7. Giri says:

    not a shameless plug 🙂

    it’s related to names..

    click here to see my rencent post on Telugu names.


  8. Ved says:

    nice one, though may name is as simpale as it can get I still face problems


  9. Hello says:

    Did you consider “Boss” ? A trifle mafia sounding perhaps,but might have given a psychological edge :)!


  10. Samz says:

    Great blog, Basab. One small correction – The top sales guy’s name is Knee-rudge Dubey , not sharma 🙂


  11. Hi Basab, Great peice.

    I 0nce got asked ” Are you a man, and that’s why your name is “man”ish ?


  12. Jatin says:

    Although my name sounds pretty straightforward, I soon discovered that it could be mangled beyond recognition by midwestern twangs, southern drawls, and other regional American dialects. So I did what Siddharth above did – I just used my first initial, J. Of course, even that got changed – it was soon being spelled “Jay”….


  13. Tipu says:

    Sepia Mutiny had a recent discussion on Indian names –

    Being a Bong with a complicated name (not the usual Bong ones, but more vowels & consonants) I was used to seeing my name mangled in Delhi when I worked there. That’s when my daak naam, like Gogol in ‘The Namesake’, came to my rescue, & being of two syllables, I am happily using it in the US.


  14. There is a software called Sitepal available here which converts text to voice. Input any Indian name and the results are hilarious.


  15. Kelpie says:

    Hi! While I liked the whole stuff on the name and issues around it, funnily I have noticed in the US, there seems to be no overt exclamation pronouncing a 16 letter Slavic or East European name with some 15 consonants or a longer and varied Japanese name with more Ys and Os, it is only with the Indian names that there is celebrated comment and discussion, because most Indians themselves cant pronounce their neighbors’ names? Or is the comfort of Americans with Consonants and total rebellious discomfort with Vowels. . . I Rack, anyone? I Ran, did you?


  16. Sunil Nikhar says:

    We have come across many Indian names which are sometimes tongue twisters and sometimes be just contrasting such as ‘Prakash Andhare’ or ‘Nahita Sharma’ shortened to ‘Nahi Sharma’. Sometime the American names can be funny and/or serious too. I still remember, my first day at a client site in IBM NY back in 1989. Someone took me to the managers cabin and I shook hand with him. He slowly whispered ‘Hav…. Coffey’. I immediately responded, ‘Thanks a lot, but I just had Tea’. He had a puzzled look on his face. When I left his room and looked back, there was a name plate which said ‘Hall Coffey’ and even today, when I think of this incedence I cant’ stop laughing.


  17. Tupur Dey says:

    Hi Basab,

    Interesting one!!
    In fact I was quite surprised to know that there are organisations where yardstick (well one of the yardsticks!!) of one’s “achievement” is having a crunched pet name in his e-mail id. And mind ya, such privileges are allowed only from a Vice President (or equivalent) designations!!
    For eg a Subramaniam Venkatakrishnan becomes Manny!!
    But of course crunching of names is nothing new to us. I, who thought has the shortest name around was rechristened “Tups” and “Tupsie” (which is longer in fact!!)over the years by friends and colleagues….all in a day’s work, i suppose.


  18. Anuradha says:

    Basab, I guess it was Knee-rudge Dubey…his is the unique e-mail signatures I have seen.


  19. Shreyasi says:

    For me, nobody can pronounce my name right. From the creche incharge who pronounced it worse than I did at that time as a toddler to friends now who choose my official pet name over the official formal name!
    I guess names like mine do not stand a chance in the flat world.


  20. Ami says:

    I am into journalism…and more often than not my name turns to Amy!


  21. Unpronounceable says:

    I’ve been hunting, without success, for a site that will translate common names (maybe by ethnicity) into their phonetic spellings. It would be very cool if it could take the name in the script of origin (e.g. Devanagari).


  22. Srijan says:

    In my case i have found most indians pronouncing my name incorrectly (Shree-jan)whereas most foreigners pronouncing it correctly (though with a slight accent).funny but true…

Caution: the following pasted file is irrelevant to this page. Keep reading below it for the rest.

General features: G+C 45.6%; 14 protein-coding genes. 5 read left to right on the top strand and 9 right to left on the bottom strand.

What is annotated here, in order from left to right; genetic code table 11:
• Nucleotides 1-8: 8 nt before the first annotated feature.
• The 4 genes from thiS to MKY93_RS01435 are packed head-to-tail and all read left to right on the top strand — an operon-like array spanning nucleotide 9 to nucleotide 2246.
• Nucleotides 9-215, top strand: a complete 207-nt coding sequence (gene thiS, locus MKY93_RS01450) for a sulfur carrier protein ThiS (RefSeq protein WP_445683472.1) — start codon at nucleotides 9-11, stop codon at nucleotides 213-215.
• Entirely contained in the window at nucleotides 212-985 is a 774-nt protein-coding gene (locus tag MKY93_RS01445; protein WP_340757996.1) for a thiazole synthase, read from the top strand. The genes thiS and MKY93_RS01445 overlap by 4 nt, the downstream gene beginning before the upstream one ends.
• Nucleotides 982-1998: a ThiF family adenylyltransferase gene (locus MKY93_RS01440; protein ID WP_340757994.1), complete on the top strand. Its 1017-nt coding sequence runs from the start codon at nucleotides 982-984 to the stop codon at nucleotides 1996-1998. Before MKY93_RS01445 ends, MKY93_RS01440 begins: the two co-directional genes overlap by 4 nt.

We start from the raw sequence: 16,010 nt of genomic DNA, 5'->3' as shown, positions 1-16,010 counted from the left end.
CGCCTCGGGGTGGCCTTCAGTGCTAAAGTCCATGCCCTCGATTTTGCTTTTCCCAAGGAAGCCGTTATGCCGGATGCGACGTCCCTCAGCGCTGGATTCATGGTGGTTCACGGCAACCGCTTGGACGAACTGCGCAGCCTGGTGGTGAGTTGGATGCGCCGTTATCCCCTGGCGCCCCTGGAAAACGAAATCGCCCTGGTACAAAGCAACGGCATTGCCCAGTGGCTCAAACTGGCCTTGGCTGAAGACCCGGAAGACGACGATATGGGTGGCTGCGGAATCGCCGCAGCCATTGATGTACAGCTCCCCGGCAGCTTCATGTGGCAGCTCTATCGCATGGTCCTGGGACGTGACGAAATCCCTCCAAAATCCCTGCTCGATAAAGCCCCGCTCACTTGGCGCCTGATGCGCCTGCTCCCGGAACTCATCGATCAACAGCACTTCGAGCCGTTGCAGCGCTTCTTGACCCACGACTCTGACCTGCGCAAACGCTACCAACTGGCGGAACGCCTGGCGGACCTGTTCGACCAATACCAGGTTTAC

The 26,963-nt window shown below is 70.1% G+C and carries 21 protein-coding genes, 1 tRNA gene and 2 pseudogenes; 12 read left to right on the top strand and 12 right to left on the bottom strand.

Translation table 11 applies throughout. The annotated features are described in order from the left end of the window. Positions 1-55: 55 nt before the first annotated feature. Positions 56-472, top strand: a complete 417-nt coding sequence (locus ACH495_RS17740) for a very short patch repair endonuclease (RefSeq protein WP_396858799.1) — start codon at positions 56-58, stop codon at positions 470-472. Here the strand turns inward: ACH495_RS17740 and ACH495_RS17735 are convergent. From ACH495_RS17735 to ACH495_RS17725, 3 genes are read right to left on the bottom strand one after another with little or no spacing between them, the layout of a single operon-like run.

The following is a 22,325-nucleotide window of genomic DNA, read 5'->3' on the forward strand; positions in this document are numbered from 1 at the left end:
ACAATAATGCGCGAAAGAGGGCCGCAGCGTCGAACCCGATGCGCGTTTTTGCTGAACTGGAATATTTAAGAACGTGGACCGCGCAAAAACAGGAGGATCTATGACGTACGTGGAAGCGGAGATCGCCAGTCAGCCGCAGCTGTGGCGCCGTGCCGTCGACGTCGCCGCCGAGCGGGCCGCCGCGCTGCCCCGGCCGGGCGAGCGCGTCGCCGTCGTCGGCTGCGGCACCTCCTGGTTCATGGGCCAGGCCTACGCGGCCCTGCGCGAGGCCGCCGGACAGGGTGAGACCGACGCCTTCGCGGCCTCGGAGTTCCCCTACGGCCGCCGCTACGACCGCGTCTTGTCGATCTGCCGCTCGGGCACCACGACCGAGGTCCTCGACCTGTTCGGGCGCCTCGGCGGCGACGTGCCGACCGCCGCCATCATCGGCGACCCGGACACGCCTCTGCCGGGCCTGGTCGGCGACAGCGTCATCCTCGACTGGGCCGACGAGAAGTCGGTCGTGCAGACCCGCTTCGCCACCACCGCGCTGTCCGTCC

23. shoban says:

    Nice article same thing here. My name is Shoban[show-bun] Kumar[koo-mar].. My uk counterparts call me SHOW-BAN Q-MAAR 🙂


  24. Jenny says:

    Heh interesting.


  25. Lola says:

    So funny!!

    When you are speaking, any name is hard to hear the first time if it is new and most people don't have the confidence to ask you to repeat. When you are writing, I've noticed that Indians using Roman alphabet to write Indian words use an "a" when Americans would use a "u". This might be part of the confusion if people see your name then pronounce it wrong. "Basub" would get you a correct pronunciation. I'm not suggesting you change the spelling of your name, by the way! Just trying to help think of why there might be so much confusion. "Niraj" is another example of this problem with a and u. It is written "raj" (with an A) so Americans will not say "rudge" unless he directs them to. The name "Mamta" is a good example of someone I know. I'd pronounce this "mom-ta" or "ma'am-ta" but the pronunciation is "mum-ta". "Barfi" is another example. When I see "barfi" think "barf – ee" and not "burf-ee".

    The other problem is the strong pronunciation on both syllables. Americans (I don't know about Brits) usually have lazy second syllables. Think of words ending in "y" in English. For example: "lucky" or "funny". The second syllable is soft. We don't say "luck- key" or "fun-knee". It's more like "luck -ee" and "fun- ee". In English it doesn't really matter, but with Hindi it does. "Roti" is "Rote-tee" but when an American says it, it sounds like "roady" because of this second syllable laziness. Likewise the name "Radha" in your example becomes "radda" and "Preity" becomes "preedy" and "Aditi" becomes "Adiddy". See what I mean? lol

    I think it is because there are so many more sounds in Hindi. I don't know about other Indian languages, but Hindi have alphabets that are entirely indistinguishable to English speakers. All those aspirated and unaspirated consonants sound exactly the same to English ears. So when you over-pronounce English words in a typical Indian accent, it sounds enunciated and sing-songy but easy to understand. When we underpronounce Hindi words, you have no idea what we are saying even though when you correct us it sounds the exact same to our ears! lol
    Nothing to do about it but have a sense of humor like you have!


  26. Lola,

    Thank you for stopping by the blog and your comments. All of them were very interesting. Hearing it from an American in India is especially nice for 6AMPacific.


  27. Kumar says:

    Dropped-in here from your latest post on the blog. This was hilarious!
    reminder to self – Must go through all your old posts when time permits 🙂